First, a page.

This page covers:
a previous page covers:
The plate by Giuseppe Vasi
S. Maria Maggiore
The Miracle of the Snow
The Loggia and its Mosaics
The Roman House
The interior of S. Maria Maggiore underwent many changes through the centuries, but overall it retains its original design which derives from that of the ancient
Roman basilicas (which were not temples, but public buildings): a long rectangular hall divided into naves by rows of columns with an apse at one end (you may wish to see Basilica Severiana at Leptis Magna).
I remember, of my coming uninformed and unprepared into the place of worship and of curiosity that I have named, only that I sat for half an hour on the edge of the base of one of the marble columns of the beautiful nave and enjoyed a perfect revel of - what shall I call it? - taste, intelligence, fancy, perceptive emotion?
Read more of Henry James's account of his visit to this site in 1873.
Interior (2) with the entrances to Cappella Paolina (left) and Cappella Sistina (right)
In 1577 Cardinal Carlo Borromeo wrote Instructiones Fabricae et Suppelectilis Ecclesiasticae, a booklet which established precise rules about the design and decoration of churches.
Borromeo stated that architects should listen to bishops and follow their recommendations to avoid being charged with heresy. The Latin cross shape was the most appropriate design for a church: round and Greek cross buildings were regarded unfavourably.
In the light of these recommendations, which were supported by the Jesuits, the structures of the four main basilicas of Rome became a cause of embarrassment: they did not comply with the recommended design.
For this reason the Greek cross plan for S. Pietro Nuovo was revised and in the XIXth century the apse of S. Giovanni in Laterano was enlarged and deepened to form a short fourth arm of the cross.
At S. Maria Maggiore a sort of transept was created by building two side chapels which are accessed via large arches, which, although interrupting the decoration, do not greatly impact on the overall aspect of the main nave.
Mosaics of the main nave (Vth century): the panels depict scenes from the life of Jacob; the central panel which depicted the Dream of Jacob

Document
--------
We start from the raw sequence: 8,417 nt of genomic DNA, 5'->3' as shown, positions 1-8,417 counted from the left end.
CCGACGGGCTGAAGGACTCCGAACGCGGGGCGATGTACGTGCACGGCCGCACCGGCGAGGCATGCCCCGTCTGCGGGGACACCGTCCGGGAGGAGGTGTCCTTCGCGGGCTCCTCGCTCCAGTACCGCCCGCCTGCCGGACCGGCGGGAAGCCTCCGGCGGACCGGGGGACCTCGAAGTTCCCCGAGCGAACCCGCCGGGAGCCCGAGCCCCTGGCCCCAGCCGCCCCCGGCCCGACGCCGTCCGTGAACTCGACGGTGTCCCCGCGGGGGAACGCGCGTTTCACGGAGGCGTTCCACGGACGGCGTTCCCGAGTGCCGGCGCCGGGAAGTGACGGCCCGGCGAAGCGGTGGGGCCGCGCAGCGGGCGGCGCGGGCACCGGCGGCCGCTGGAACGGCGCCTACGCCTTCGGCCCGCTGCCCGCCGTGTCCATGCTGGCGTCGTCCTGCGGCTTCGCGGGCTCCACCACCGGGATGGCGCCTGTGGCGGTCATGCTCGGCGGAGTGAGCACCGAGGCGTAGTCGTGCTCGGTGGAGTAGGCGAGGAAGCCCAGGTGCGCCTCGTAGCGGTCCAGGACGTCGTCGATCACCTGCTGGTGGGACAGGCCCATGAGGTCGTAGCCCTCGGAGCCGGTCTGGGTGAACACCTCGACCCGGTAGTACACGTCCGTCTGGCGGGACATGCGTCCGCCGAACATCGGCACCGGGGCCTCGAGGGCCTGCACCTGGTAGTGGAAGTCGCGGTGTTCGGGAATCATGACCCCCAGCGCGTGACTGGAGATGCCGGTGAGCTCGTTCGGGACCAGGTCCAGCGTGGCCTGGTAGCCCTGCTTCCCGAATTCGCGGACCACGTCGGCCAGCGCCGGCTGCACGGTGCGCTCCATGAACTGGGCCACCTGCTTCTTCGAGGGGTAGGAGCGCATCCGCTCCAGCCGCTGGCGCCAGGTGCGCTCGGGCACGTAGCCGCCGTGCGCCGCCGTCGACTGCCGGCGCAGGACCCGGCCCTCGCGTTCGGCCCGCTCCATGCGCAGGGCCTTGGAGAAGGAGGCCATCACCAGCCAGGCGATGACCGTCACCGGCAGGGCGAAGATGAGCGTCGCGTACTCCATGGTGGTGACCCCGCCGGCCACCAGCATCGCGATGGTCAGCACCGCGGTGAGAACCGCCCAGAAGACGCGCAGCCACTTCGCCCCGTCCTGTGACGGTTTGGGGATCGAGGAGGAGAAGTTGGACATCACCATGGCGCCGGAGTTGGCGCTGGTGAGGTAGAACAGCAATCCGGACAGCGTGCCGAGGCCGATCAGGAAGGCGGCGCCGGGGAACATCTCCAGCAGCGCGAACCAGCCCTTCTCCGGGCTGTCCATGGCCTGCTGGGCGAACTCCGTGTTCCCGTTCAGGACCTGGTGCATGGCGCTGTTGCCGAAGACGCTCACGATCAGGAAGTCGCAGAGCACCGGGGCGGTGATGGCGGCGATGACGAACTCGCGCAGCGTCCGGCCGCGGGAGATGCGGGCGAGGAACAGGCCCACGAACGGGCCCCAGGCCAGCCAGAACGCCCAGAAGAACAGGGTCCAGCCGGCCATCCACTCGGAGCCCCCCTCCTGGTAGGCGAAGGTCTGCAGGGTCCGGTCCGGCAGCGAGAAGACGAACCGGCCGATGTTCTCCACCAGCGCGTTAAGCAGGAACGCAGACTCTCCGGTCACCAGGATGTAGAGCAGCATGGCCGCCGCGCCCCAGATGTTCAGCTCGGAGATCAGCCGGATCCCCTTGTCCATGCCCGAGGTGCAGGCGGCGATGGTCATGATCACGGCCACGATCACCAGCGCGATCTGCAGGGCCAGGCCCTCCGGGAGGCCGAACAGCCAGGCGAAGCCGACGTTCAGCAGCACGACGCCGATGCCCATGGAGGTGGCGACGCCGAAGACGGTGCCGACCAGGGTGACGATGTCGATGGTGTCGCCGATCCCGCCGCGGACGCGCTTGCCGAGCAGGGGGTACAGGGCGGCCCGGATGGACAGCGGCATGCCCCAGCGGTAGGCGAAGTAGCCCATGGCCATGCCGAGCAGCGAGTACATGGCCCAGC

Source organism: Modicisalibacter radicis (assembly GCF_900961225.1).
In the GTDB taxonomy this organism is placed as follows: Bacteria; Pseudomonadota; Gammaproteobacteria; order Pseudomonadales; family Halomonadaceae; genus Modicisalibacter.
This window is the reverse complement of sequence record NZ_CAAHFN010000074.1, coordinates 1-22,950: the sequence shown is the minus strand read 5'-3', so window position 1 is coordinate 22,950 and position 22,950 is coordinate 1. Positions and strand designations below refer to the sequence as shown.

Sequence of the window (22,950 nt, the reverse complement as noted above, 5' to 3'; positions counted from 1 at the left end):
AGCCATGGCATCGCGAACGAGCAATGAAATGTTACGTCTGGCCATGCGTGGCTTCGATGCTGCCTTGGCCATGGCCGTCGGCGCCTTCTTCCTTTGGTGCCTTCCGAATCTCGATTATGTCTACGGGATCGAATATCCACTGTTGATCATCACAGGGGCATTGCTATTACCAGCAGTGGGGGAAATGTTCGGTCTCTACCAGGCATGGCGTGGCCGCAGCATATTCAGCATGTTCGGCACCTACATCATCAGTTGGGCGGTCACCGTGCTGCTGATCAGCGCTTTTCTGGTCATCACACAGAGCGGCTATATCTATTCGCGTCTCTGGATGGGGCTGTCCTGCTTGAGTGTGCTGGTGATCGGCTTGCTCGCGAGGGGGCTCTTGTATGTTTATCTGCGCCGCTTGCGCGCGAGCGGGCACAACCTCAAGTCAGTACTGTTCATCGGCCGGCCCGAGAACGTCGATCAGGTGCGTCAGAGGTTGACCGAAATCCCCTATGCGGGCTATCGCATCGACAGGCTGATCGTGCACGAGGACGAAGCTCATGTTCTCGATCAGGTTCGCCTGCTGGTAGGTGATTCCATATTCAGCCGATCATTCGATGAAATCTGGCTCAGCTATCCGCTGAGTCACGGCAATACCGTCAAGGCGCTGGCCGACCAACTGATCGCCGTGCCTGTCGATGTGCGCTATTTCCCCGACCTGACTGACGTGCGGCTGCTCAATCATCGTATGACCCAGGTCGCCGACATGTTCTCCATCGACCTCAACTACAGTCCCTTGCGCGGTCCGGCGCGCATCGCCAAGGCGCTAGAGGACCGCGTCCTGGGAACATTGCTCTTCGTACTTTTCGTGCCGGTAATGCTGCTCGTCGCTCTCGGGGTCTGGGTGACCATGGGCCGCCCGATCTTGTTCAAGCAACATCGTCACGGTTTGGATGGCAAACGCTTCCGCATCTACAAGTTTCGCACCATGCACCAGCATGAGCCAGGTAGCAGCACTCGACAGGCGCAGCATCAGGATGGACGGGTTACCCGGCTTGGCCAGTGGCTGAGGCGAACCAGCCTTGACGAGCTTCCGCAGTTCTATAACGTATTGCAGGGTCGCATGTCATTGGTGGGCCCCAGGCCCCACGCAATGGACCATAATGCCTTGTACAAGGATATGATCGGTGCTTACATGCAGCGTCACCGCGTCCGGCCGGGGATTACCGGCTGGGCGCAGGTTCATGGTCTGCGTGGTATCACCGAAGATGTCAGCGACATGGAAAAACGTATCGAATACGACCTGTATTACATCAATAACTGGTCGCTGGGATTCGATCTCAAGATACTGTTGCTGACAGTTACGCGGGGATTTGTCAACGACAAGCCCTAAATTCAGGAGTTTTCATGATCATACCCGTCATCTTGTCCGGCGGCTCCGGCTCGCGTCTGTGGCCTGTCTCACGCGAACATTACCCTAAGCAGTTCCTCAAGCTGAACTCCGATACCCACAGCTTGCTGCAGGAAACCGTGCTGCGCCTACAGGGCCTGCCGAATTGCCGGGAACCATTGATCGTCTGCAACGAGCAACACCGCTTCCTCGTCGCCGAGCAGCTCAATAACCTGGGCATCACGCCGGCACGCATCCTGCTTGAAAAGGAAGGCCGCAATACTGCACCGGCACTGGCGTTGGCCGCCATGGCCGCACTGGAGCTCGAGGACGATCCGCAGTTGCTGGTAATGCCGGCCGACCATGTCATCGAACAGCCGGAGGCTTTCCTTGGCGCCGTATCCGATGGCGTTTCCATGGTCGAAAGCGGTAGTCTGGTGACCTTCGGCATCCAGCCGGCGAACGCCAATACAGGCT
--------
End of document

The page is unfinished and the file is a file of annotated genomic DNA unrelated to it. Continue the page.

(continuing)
was replaced in 1593 by a fresco which presumably is similar to the original mosaic
The original mosaic decoration of the nave was based on 42 small panels depicting scenes from the lives of Moses and Joshua (right side) and of Abraham and Jacob (left side). Some of these panels were destroyed by the opening made for these two chapels or were so deteriorated that they were replaced by frescoes. Viewing them requires good eyesight because their size is rather small and the scenes include many people. In essence they show an approach very different from that followed at Ravenna in the same period.
Mosaic of the arch (Vth century)
Pope Sixtus III (432-440), the founder of the basilica, dedicated the arch mosaic (and the church) to plebi dei (the People of God). Its style is similar to that of the main nave with many complex scenes depicting episodes of Jesus' infancy. The symbols of the Four Evangelists are shown in the upper part of the mosaic, but some of the scenes depict events described in the New Testament apocrypha. We know that the apse was decorated with similar mosaics, but it was pulled down at the end of the XIIIth century and replaced by another one which was slightly larger. Most likely this was done because the apse was about to collapse; the new apse was decorated by Jacopo Torriti in 1295 and in line with the dedication of the church it shows the Coronation of the Virgin Mary by Jesus in Majesty. It can be seen in a page on the Golden Mosaics of Rome (a detail is shown in the image used as background for this page).
(left) Ceiling with the coat of arms of Pope Alexander VI; (right-above) 1750 restored "Cosmatesque" floor; the Roman numbers celebrating the restoration are rather unusual as M (1,000) and